Everyone in the work force has likely asked themselves at one point or another, “Am I getting paid what I deserve?” While this can come across sounding ungrateful or “snooty”, it is a legitimate question. It’s important to know the general average of what people n your specific position with your qualifications are making at various companies. Being armed with information like this lets you know if you are falling somewhere above, below, or within the average salary rate for your job.
If you fall above or within that range, there is absolutely no need to rock the boat and risk stirring up trouble by thinking you deserve more from your employer. However, if you fall below that rate, especially if your salary is majorly lacking in comparison to what others in your field are making, then you face the issue of living with being underemployed, or having to broach the subject with your boss. Our first piece of advice would be to evaluate yourself, and see if there are ways you could step up your performance at work to stand out to those above you. By putting in extra work and going above and beyond, you could be orchestrating the final push needed to get your raise without having to go through the awkward conversation with your boss. If your subtle (or not so subtle) work ethic improvements don’t work though, you might have to approach your superiors for the discussion about your paycheck.
If you have been at your job for an extended period of time, have earned the respect of both your coworkers and your superiors, and have proven yourself to be a valuable employee to the company, it is most certainly fine for you to expect to be paid a competitive salary with others in your same position at other businesses. If you know for a fact that you are not being paid competitive wages, perhaps it could be beneficial for you to sit down with your boss and let them know that you are not totally satisfied with your current situation and explain why. It can help to be armed with numbers from various companies that are similar in size and success rate as your current employer. When approaching your boss with this subject though, remember…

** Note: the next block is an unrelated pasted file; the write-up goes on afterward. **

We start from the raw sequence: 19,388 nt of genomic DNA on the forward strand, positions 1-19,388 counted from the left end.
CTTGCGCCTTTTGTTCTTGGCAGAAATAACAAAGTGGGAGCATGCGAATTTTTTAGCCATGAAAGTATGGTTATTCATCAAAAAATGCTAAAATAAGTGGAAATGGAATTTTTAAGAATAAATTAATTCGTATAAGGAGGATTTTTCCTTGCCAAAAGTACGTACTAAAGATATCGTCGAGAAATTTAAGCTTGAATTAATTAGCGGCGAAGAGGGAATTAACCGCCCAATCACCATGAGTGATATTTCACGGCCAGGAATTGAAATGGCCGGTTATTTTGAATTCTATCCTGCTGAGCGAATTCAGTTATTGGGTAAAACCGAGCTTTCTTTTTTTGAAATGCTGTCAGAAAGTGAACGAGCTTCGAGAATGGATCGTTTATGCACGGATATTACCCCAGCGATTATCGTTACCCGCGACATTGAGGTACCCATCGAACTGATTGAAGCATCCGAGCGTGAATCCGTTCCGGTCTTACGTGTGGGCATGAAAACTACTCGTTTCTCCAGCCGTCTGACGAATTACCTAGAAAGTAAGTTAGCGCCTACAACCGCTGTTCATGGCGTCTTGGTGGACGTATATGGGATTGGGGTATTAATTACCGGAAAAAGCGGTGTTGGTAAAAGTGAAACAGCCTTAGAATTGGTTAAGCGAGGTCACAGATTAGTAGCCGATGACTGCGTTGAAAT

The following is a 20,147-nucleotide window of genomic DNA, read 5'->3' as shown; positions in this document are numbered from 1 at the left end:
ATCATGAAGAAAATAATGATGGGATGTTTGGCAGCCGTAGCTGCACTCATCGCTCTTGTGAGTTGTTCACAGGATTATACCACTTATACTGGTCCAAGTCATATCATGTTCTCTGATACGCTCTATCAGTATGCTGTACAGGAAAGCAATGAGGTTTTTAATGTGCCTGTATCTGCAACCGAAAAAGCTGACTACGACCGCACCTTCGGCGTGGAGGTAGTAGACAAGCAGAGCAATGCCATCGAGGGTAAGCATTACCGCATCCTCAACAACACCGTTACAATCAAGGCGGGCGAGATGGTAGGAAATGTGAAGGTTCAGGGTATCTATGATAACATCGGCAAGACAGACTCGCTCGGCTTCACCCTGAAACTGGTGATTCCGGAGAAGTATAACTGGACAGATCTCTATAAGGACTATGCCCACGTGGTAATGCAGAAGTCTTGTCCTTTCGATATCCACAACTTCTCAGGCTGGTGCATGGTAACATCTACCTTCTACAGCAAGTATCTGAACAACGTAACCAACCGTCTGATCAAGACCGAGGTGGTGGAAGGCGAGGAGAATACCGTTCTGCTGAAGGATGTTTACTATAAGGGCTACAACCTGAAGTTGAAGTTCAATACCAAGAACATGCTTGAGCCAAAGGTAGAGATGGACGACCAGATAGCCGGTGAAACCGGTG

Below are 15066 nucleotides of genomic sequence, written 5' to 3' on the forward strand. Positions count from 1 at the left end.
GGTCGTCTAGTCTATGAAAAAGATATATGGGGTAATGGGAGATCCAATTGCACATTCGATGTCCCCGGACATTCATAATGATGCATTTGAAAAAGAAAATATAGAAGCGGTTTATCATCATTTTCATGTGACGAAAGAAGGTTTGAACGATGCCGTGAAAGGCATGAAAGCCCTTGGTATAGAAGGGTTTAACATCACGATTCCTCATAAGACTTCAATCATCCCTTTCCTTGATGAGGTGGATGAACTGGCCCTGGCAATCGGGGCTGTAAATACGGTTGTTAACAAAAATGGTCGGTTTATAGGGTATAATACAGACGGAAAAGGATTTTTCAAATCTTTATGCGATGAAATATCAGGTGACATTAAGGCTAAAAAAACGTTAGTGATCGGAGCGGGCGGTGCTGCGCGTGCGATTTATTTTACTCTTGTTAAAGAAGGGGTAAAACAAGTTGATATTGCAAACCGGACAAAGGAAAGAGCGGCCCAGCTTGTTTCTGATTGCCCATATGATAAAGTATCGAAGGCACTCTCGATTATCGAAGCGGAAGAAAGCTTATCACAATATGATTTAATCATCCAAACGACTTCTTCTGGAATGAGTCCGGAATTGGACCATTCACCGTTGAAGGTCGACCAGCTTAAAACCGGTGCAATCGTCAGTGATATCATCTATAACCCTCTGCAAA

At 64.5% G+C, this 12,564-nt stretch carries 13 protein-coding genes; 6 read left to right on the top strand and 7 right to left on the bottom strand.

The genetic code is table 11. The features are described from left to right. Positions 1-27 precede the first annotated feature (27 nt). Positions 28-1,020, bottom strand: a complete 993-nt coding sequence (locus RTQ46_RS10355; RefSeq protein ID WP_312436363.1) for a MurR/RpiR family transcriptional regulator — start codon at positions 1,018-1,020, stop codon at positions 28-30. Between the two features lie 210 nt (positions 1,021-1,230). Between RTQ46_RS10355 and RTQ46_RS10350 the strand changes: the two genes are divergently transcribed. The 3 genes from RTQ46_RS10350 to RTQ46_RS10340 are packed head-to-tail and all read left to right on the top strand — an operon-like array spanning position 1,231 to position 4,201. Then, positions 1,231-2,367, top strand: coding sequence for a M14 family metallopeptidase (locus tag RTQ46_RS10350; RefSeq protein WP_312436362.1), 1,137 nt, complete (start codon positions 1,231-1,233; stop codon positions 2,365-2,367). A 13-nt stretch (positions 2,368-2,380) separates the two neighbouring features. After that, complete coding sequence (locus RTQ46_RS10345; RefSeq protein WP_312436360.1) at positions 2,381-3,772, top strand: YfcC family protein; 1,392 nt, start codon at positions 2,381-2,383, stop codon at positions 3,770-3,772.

1. Do NOT come in complaining. Come in prepared for a mature discussion, not a whine session about everything you don’t like about your job and how you “don’t get paid enough.”
2. Consider your timing. If your company has taken a recent hit in their profit margin, if several employees have quit/had to be let go, etc. it might not be the best time to ask for a raise. If possible, wait for a successful period when profits are high and you’ll be more likely to score your pay increase.
3. Don’t ask for a ridiculous amount of money. Again, come armed with competitive rates from other companies. It doesn’t make sense to double or triple what you’re currently making and expect your boss to take you seriously. Instead, know what the average pay scale is for your job, and request a reasonable and modest increase to your pay to better match those in your same field.
If you handle the situation carefully and respectfully, most employers will be able to mitigate the situation and settle on a pay scale that is satisfactory to you and to their business budget. If you are currently seeking employment, or if you have no more ability to move up and get that raise where you are working now, give us a call! PHR Staffing Solutions provides employees for businesses throughout the greater Lakeland area, and we can help you find a position that meets your needs, and your qualifications.